“The most frequent method for encouraging student interaction appears to be regular discussion questions posed by the instructor” (Jason Baker, 1999, ¶ 14).  Interaction has grown over time and has allowed more methods of collaboration.  One way that this has happen is through social networking sites such as Twitter and Facebook.  According to Curt Vavra, “becoming comfortable communicating in an online environment with family and friends allows people to practice and develop skills for later use in educational or business settings” (2010, ¶ 1).    

Micah Miner pointed out that another way collaborative interaction is increasing in distance education is through the use of Wikis.  According to his blog, “wikis can promote collaboration in group assignments, encourage negotiation, and make students comfortable with new generation of technology tools” (2010, ¶ 2).  We can also see this throughout programs at Walden University that involve students utilizing Wikis for courses.  As time continues to progress, we will continue to see collaborative interactions become more common and plentiful in the future.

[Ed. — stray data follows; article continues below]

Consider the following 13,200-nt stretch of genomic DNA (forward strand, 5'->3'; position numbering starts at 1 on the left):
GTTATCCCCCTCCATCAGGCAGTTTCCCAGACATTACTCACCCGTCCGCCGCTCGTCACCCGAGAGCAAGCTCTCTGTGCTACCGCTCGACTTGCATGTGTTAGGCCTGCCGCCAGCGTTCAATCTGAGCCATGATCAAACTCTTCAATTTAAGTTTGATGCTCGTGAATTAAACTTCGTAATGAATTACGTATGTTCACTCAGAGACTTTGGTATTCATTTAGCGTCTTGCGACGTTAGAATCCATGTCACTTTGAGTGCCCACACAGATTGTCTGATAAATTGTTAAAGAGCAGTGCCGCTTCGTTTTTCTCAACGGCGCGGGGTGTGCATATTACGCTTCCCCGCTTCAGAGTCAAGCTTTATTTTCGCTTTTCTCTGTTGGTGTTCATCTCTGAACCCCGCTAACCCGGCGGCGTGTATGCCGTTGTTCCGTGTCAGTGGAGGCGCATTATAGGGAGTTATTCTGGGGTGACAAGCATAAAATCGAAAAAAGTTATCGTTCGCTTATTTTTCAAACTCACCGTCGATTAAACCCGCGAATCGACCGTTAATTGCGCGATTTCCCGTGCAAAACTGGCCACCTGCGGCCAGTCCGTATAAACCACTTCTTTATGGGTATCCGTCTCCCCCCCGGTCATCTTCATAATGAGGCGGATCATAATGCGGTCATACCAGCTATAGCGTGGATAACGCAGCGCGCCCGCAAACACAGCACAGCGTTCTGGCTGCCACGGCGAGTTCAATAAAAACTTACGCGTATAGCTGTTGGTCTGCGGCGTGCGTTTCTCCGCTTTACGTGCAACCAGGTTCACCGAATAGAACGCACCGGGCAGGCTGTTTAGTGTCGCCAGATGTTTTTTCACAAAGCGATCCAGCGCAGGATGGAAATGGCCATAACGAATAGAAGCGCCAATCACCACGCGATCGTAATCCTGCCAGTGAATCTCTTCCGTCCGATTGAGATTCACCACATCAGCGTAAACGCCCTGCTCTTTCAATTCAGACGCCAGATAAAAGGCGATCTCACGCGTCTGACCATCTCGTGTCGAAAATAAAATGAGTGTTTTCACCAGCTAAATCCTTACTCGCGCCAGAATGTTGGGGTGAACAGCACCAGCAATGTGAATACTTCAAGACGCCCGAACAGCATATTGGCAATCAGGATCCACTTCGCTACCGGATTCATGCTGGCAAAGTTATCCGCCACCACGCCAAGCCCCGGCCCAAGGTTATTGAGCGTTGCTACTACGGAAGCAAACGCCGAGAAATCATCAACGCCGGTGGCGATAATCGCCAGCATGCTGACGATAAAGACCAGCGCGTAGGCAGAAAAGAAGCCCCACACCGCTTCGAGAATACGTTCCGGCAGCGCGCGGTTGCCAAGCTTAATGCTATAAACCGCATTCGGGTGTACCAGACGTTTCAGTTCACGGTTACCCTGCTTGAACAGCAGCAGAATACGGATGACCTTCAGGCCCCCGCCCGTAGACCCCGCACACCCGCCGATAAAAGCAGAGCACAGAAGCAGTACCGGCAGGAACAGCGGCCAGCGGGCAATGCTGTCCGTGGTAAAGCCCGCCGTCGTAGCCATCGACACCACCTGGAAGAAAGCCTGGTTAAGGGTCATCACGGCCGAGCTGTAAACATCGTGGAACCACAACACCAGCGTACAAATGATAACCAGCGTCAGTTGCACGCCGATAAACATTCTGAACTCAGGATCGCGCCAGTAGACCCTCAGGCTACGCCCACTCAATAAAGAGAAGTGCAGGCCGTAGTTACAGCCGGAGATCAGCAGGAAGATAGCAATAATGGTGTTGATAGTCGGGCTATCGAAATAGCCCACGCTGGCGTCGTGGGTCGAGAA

Baker, Jason. (February 1999). Student Interaction in Online Distance Education.  Retrieved on July 2, 2011 from

Chen, Hailan. (1998). Interaction in Distance Education.  Retrieved on July 1, 2011 from

Miner, Micah. (2010). Ed Tech, Social Science Teaching, & Urban Education.   Retrieved on July 1, 2011 from…/

Vavra, Curt. (2010, September 30). Collaborative Interaction: An Important Element of Distance Education. Retrieved on July 2, 2011 from

Sunday, June 19, 2011

The Next Generation of Distance Education

Simonson stated “if we look at past patterns in educational technology, we can expect exponential growth of distance education to continue” (2011).  Currently there is a larger presence of distance education within K-12, Higher Education and also within training for corporations.  As we move more in our technological society and see how it is continuing to evolve, we must accept that change is inevitable (Simonson, 2011). Moller, Huett, Foshay and Coleman understand the need for the change within K-12 education according to their findings.  In their third article, they mentioned that “distance education in the K-12 arena is often referred to as “virtual schooling” and learning through virtual schooling is one of the fastest growing areas for K-12 schools “ (Roblyer, 2006).